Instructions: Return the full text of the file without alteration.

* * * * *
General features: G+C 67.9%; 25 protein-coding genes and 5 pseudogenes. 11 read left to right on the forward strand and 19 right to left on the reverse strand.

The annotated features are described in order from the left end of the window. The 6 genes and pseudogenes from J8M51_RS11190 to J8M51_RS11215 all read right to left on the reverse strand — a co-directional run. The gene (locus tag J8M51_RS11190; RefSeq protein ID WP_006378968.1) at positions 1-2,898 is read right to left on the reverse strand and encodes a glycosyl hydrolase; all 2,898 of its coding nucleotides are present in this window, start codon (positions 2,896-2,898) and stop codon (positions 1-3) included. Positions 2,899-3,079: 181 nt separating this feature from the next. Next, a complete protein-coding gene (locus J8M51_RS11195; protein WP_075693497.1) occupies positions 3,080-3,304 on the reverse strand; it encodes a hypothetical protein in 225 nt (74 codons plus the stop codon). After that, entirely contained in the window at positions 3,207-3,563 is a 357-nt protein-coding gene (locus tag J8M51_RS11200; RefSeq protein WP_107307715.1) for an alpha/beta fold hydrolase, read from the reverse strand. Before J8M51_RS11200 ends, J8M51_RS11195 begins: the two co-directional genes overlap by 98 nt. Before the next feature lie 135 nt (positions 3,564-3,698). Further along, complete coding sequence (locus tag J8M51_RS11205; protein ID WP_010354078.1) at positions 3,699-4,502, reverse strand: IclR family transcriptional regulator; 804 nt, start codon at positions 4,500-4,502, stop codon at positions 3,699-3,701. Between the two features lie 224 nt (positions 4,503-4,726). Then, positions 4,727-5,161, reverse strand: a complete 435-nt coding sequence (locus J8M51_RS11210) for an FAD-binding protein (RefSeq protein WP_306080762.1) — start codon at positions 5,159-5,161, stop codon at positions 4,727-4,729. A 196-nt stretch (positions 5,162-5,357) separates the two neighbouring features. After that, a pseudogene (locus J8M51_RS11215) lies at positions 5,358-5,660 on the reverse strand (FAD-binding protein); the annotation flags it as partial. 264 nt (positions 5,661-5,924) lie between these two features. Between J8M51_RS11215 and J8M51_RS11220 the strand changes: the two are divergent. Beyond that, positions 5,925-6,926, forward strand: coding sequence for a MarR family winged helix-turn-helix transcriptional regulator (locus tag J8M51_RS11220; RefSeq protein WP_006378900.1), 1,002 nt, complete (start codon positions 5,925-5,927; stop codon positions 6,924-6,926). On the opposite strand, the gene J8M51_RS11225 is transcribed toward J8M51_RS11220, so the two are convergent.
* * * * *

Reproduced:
General features: G+C 67.9%; 25 protein-coding genes and 5 pseudogenes. 11 read left to right on the forward strand and 19 right to left on the reverse strand.

The annotated features are described in order from the left end of the window. The 6 genes and pseudogenes from J8M51_RS11190 to J8M51_RS11215 all read right to left on the reverse strand — a co-directional run. The gene (locus tag J8M51_RS11190; RefSeq protein ID WP_006378968.1) at positions 1-2,898 is read right to left on the reverse strand and encodes a glycosyl hydrolase; all 2,898 of its coding nucleotides are present in this window, start codon (positions 2,896-2,898) and stop codon (positions 1-3) included. Positions 2,899-3,079: 181 nt separating this feature from the next. Next, a complete protein-coding gene (locus J8M51_RS11195; protein WP_075693497.1) occupies positions 3,080-3,304 on the reverse strand; it encodes a hypothetical protein in 225 nt (74 codons plus the stop codon). After that, entirely contained in the window at positions 3,207-3,563 is a 357-nt protein-coding gene (locus tag J8M51_RS11200; RefSeq protein WP_107307715.1) for an alpha/beta fold hydrolase, read from the reverse strand. Before J8M51_RS11200 ends, J8M51_RS11195 begins: the two co-directional genes overlap by 98 nt. Before the next feature lie 135 nt (positions 3,564-3,698). Further along, complete coding sequence (locus tag J8M51_RS11205; protein ID WP_010354078.1) at positions 3,699-4,502, reverse strand: IclR family transcriptional regulator; 804 nt, start codon at positions 4,500-4,502, stop codon at positions 3,699-3,701. Between the two features lie 224 nt (positions 4,503-4,726). Then, positions 4,727-5,161, reverse strand: a complete 435-nt coding sequence (locus J8M51_RS11210) for an FAD-binding protein (RefSeq protein WP_306080762.1) — start codon at positions 5,159-5,161, stop codon at positions 4,727-4,729. A 196-nt stretch (positions 5,162-5,357) separates the two neighbouring features. After that, a pseudogene (locus J8M51_RS11215) lies at positions 5,358-5,660 on the reverse strand (FAD-binding protein); the annotation flags it as partial. 264 nt (positions 5,661-5,924) lie between these two features. Between J8M51_RS11215 and J8M51_RS11220 the strand changes: the two are divergent. Beyond that, positions 5,925-6,926, forward strand: coding sequence for a MarR family winged helix-turn-helix transcriptional regulator (locus tag J8M51_RS11220; RefSeq protein WP_006378900.1), 1,002 nt, complete (start codon positions 5,925-5,927; stop codon positions 6,924-6,926). On the opposite strand, the gene J8M51_RS11225 is transcribed toward J8M51_RS11220, so the two are convergent.